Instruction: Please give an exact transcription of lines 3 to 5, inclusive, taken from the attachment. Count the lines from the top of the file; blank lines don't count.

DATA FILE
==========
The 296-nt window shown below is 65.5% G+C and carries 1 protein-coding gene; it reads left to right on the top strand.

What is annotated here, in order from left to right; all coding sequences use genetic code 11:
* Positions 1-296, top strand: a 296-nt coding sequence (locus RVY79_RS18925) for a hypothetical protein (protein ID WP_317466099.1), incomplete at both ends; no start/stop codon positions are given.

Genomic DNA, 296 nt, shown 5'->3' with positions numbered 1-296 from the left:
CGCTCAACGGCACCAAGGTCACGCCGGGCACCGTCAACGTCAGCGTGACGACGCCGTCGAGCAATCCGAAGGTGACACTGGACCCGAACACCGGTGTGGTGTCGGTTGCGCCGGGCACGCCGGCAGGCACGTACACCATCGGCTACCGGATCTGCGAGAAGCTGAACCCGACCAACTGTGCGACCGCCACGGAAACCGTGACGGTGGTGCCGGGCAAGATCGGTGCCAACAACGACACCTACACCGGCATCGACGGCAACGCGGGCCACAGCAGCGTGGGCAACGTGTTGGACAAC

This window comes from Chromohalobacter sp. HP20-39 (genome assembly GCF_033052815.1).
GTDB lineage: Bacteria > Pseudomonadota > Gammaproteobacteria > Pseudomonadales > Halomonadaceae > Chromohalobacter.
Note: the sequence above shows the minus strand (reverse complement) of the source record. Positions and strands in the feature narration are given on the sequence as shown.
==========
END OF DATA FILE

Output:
* Positions 1-296, top strand: a 296-nt coding sequence (locus RVY79_RS18925) for a hypothetical protein (protein ID WP_317466099.1), incomplete at both ends; no start/stop codon positions are given.

Genomic DNA, 296 nt, shown 5'->3' with positions numbered 1-296 from the left:
CGCTCAACGGCACCAAGGTCACGCCGGGCACCGTCAACGTCAGCGTGACGACGCCGTCGAGCAATCCGAAGGTGACACTGGACCCGAACACCGGTGTGGTGTCGGTTGCGCCGGGCACGCCGGCAGGCACGTACACCATCGGCTACCGGATCTGCGAGAAGCTGAACCCGACCAACTGTGCGACCGCCACGGAAACCGTGACGGTGGTGCCGGGCAAGATCGGTGCCAACAACGACACCTACACCGGCATCGACGGCAACGCGGGCCACAGCAGCGTGGGCAACGTGTTGGACAAC